The Obama administration is reportedly taking another look at the legal foundations of its use of drones for lethal counterterrorism operations. And none too soon, with the changes in the structure of al-Qaeda stretching the AUMF to the breaking point.
Like the war in Afghanistan, the targeted killing campaign in Pakistan, Yemen and elsewhere was undertaken under legal auspices of the Authorization for the Use of Military Force, passed by Congress in the wake of the 9/11 attacks. That law allowed the administration “to use all necessary and appropriate force” against those who “planned, authorized, committed, or aided” the 9/11 attacks or who “harbored such organizations or persons”.
However, with the continuing tactical successes of the dogged and technologically sophisticated campaign to target the core al-Qaeda leadership in Pakistan over the last several years, the terrorist network has become much more diffuse. This makes finding the necessary connections to the al- Qaeda senior leadership much more difficult, thereby undermining the legal justification for using lethal force. In fact, even detaining these individuals would require that they fall under the AUMF or some other legal authority (something critics of targeted killing often overlook).
This diffusion of al-Qaeda—and the legal authorities for use of force—is not a particularly new phenomenon. After all, after the invasion of Afghanistan, and the routing of the Taliban and al-Qaeda, many al-Qaeda operatives left the Afghanistan/Pakistan theater altogether, dispersing across the globe. They were not going into hiding, per se, but looking for new places to recruit, plan, and carry out their terrorist operations. When the US subsequently invaded Iraq, some al-Qaeda operatives followed us there to take root in the security void we created.
The courts have taken an expansive view of the AUMF, allowing the administration to target these “associated forces,” or what many analysts have called al-Qaeda 2.0. However, these individuals and groups had clear, direct connections to the original, core al-Qaeda element run by Osama Bin Laden and Ayman al-Zawahiri which planned and carried out the 9/11 attacks.
Most al-Qaeda 2.0 groups were founded and run by his lieutenants, and remained in contact with Bin Laden. This is not true of the newest crop of terrorist groups cropping up across the Middle East and Africa. Instead, the leadership of these new groups often learned their trade as lieutenants to al-Qaeda 2.0 leaders and have only the most tenuous connections to the core al-Qaeda group. This makes fitting them into the AUMF scheme difficult, creating questionable legal authority to use lethal force.
According to a senior Obama administration official,
“The farther we get away from 9/11 and what this legislation was initially focused upon, we can see from both a theoretical but also a practical standpoint that groups that have arisen or morphed become more difficult to fit in.”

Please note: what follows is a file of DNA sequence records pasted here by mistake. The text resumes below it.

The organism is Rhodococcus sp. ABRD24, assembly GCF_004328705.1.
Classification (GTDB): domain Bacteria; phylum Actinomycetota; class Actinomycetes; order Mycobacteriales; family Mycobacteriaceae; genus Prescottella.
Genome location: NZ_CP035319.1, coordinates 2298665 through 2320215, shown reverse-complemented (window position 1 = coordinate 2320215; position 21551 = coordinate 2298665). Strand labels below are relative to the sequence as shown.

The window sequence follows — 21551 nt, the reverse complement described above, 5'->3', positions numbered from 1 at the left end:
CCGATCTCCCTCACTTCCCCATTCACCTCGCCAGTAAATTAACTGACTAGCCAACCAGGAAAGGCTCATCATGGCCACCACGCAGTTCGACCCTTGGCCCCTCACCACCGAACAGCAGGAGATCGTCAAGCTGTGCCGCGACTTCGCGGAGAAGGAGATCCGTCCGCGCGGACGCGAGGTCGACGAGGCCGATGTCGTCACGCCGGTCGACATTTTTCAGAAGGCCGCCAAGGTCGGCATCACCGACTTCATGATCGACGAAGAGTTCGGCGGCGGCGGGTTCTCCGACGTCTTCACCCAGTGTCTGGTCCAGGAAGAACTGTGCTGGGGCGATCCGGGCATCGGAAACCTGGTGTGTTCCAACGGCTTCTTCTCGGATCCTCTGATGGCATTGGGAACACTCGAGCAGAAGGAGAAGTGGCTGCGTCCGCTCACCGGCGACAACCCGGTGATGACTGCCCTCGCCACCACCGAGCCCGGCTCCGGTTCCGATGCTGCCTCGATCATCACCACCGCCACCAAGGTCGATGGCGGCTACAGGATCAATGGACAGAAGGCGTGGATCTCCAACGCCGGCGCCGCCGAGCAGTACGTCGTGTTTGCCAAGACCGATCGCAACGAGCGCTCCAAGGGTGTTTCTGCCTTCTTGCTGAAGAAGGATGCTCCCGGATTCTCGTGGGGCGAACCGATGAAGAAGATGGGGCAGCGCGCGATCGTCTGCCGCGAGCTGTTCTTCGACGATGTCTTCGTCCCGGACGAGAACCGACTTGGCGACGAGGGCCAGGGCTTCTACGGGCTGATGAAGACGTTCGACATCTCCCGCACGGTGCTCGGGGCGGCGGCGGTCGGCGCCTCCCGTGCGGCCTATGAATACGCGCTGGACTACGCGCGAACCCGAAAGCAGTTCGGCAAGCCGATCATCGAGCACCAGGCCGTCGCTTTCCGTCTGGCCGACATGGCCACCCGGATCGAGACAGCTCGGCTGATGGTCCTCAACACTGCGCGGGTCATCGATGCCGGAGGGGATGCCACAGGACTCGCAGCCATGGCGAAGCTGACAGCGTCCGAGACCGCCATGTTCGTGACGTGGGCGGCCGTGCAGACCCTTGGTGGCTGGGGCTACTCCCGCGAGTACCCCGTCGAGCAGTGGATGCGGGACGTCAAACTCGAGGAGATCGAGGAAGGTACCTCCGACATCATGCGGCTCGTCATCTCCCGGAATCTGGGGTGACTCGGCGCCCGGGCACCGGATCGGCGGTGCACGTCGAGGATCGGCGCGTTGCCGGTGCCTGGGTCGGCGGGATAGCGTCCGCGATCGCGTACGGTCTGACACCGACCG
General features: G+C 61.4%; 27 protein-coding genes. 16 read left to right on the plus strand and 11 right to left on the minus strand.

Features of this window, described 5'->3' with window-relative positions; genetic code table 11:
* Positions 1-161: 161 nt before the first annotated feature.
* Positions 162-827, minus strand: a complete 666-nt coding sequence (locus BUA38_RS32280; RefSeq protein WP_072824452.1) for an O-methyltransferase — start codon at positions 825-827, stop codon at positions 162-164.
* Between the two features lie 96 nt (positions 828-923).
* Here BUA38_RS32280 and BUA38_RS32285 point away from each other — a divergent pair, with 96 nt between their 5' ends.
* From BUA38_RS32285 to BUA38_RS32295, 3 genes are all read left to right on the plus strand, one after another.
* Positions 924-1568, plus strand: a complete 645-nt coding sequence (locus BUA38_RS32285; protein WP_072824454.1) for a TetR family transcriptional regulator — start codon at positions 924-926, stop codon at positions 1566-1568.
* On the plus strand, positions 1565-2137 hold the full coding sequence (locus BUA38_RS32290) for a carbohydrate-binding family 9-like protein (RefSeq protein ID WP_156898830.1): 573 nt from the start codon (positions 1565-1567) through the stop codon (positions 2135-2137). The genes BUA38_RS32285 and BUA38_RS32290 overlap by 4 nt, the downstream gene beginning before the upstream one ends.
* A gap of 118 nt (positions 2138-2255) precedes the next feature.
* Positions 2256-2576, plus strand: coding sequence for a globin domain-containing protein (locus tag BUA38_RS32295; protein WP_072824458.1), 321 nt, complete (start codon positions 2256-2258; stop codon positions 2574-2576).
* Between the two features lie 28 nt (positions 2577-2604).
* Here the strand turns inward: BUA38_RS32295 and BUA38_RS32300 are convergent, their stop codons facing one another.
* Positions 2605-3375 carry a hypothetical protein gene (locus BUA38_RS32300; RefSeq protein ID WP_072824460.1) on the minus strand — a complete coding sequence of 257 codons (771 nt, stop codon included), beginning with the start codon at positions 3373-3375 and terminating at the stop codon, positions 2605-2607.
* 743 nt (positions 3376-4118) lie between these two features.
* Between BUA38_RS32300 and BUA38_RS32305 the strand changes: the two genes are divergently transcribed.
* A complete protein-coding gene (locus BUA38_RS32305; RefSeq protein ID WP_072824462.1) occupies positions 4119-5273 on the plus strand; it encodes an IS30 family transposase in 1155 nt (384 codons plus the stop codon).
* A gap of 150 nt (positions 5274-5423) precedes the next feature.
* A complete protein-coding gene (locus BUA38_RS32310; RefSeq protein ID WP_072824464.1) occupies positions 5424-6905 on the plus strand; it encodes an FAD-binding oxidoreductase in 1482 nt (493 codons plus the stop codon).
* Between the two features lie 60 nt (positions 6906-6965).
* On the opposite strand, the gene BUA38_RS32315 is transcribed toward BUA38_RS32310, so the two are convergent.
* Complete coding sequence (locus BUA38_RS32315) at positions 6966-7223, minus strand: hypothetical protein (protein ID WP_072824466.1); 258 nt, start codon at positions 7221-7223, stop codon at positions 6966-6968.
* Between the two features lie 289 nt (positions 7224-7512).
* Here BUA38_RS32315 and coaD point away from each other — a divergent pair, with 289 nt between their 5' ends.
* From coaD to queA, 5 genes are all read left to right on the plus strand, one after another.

Even the leaders with the firmest connections often pose legal problems: Mokhtar Belmokhtar, a former fighter in Afghanistan and later leader of al-Qaeda in the Islamic Maghreb (AQIM), had broken ties with AQIM and formed his own group, the al-Mulathameen Brigade operating in Algeria and Mali. The threat he poses to the to the US is not diminished, however. He was the mastermind of the Algerian gas plant attack, which lead to the deaths of three US citizens. However, because he is no longer a part of al-Qaeda or one of its franchises, the administration determined that the AUMF would apply to him.
When those like Belmokhtar and the Benghazi attackers kill Americans, the US could capture them based on criminal law enforcement authorities. However, should we have to wait for US citizens to be victimized before we allow the government to take action, when we know that an individual or group has nefarious intentions? Should we also have to wait until they show up somewhere that we can execute an arrest without undue danger to our agents?
The Obama administration is now looking for ways to square this circle, and create a more permanent framework for dealing with these issues. However, they apparently do not like their options. Simply expanding the current AUMF is unappealing. “You can’t end the war if you keep adding people to the enemy who are not actually part of the original enemy,” according to one person who participated in the administration’s internal debates. But relying solely on the constitutional authority of the President are not appealing either.
And while the administration may be correct that there is little political appetite for it, what is needed is a new authorization, allowing the executive broader authorities to kill or capture terrorists that target US interests, not just those connected to specific prior attacks. But these authorities must be coupled with judicial and congressional oversight procedures to protect against abuse or overuse. In fact, failure to create these authorities with built-in checks will encourage future presidents to rely on their inherent authority to act to defend the country from foreign threats, thus seizing all of the power with none of the constraints.
A more comprehensive “Counterterrorism Operations Powers Act” would create checks on the President’s powers, while still giving him the ability to carry out his duty to protect the nation. It would also help to elucidate the line between law enforcement situations and national security/counterterrorism situations.
Paul Taylor, Senior Research Fellow
Center for Policy & Research